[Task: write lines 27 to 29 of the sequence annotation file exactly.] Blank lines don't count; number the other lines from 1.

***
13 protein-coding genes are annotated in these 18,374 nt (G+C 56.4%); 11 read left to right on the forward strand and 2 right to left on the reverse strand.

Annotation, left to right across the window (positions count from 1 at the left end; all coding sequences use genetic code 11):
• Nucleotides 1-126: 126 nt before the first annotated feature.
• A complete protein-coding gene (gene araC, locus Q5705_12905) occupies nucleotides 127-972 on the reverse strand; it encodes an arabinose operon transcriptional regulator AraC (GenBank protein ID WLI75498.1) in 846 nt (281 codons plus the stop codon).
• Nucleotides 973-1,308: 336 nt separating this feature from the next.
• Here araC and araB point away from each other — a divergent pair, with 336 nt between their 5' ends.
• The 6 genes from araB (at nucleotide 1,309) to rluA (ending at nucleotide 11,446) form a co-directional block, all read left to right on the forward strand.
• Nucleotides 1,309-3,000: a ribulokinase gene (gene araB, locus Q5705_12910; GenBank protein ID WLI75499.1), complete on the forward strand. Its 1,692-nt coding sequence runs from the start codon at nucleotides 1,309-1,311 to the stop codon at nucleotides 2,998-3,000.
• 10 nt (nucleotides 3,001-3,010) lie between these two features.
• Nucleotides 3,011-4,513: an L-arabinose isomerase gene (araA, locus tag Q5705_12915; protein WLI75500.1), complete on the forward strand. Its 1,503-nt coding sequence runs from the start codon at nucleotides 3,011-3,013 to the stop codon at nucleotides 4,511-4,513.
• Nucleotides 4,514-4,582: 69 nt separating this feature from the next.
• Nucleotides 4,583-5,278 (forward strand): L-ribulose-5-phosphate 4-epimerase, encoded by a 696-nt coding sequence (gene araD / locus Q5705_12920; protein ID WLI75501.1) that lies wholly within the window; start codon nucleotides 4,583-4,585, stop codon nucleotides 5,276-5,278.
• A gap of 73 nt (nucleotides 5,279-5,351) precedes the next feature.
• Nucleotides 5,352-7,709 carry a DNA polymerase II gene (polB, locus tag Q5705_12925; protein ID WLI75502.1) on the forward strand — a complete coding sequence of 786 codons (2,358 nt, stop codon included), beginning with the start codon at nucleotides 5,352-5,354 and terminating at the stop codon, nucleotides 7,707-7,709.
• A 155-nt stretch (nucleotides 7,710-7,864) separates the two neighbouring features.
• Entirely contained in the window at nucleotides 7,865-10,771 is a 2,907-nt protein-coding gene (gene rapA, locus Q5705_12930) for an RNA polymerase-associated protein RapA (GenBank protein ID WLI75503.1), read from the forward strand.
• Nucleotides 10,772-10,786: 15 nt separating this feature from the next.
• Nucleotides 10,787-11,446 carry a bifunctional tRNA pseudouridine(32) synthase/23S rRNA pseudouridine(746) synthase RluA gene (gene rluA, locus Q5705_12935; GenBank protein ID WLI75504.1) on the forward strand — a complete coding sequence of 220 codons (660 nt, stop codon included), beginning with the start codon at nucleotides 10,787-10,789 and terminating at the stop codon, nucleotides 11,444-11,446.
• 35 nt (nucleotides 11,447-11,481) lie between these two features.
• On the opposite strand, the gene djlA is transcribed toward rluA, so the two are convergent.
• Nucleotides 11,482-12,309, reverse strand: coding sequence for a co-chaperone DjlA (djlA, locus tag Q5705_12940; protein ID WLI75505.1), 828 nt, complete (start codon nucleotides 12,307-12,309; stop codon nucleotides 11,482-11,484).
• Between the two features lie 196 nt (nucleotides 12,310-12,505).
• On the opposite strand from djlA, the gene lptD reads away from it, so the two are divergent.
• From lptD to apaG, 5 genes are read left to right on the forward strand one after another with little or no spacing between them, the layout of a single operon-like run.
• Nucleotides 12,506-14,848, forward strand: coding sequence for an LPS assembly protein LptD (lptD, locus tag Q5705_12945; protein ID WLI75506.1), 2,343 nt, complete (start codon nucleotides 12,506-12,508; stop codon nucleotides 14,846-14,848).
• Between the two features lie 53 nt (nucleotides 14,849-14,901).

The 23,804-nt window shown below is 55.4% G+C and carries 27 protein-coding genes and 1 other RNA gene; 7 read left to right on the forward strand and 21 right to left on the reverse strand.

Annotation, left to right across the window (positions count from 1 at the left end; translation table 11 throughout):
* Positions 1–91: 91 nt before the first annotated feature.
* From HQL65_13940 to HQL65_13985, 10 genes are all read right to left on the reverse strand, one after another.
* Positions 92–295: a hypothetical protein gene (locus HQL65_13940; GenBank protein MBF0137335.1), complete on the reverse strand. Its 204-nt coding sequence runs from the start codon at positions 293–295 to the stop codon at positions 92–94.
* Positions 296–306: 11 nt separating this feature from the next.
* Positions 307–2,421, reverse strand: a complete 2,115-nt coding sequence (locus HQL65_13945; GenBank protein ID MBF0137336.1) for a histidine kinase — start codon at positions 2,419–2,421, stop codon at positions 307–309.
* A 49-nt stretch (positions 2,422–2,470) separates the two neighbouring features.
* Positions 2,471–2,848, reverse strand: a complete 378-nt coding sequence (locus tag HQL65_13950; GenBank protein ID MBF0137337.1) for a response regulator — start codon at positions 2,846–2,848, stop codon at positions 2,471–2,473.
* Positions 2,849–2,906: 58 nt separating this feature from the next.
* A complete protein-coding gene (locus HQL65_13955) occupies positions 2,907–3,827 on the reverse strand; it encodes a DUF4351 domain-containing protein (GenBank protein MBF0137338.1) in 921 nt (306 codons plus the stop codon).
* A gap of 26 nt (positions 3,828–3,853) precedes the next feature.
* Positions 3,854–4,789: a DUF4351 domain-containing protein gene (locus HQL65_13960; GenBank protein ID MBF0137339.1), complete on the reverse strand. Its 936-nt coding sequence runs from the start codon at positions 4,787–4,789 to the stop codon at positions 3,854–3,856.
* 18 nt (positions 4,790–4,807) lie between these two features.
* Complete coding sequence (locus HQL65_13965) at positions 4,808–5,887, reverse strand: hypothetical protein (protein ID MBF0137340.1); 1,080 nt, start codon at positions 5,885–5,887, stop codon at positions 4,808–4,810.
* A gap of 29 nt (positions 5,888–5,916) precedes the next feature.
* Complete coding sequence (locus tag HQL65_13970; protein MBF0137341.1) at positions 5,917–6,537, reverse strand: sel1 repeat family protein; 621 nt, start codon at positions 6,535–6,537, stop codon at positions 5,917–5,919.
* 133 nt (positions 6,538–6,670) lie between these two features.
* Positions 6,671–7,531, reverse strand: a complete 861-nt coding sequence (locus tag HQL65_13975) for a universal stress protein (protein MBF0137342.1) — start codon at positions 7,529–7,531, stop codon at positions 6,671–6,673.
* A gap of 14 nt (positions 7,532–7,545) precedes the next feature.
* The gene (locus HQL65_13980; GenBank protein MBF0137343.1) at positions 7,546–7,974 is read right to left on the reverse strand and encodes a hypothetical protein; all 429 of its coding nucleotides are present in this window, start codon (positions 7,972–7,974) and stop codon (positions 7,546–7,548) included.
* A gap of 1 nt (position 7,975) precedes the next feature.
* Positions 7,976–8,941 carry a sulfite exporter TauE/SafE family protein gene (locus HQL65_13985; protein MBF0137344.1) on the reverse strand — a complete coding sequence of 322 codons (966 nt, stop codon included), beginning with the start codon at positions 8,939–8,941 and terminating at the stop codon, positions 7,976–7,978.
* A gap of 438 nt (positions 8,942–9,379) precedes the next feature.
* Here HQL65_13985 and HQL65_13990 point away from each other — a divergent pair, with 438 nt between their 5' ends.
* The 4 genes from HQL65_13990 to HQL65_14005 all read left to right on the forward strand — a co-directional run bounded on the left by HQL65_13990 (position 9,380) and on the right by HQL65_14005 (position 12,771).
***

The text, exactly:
The 23,804-nt window shown below is 55.4% G+C and carries 27 protein-coding genes and 1 other RNA gene; 7 read left to right on the forward strand and 21 right to left on the reverse strand.

Annotation, left to right across the window (positions count from 1 at the left end; translation table 11 throughout):
* Positions 1–91: 91 nt before the first annotated feature.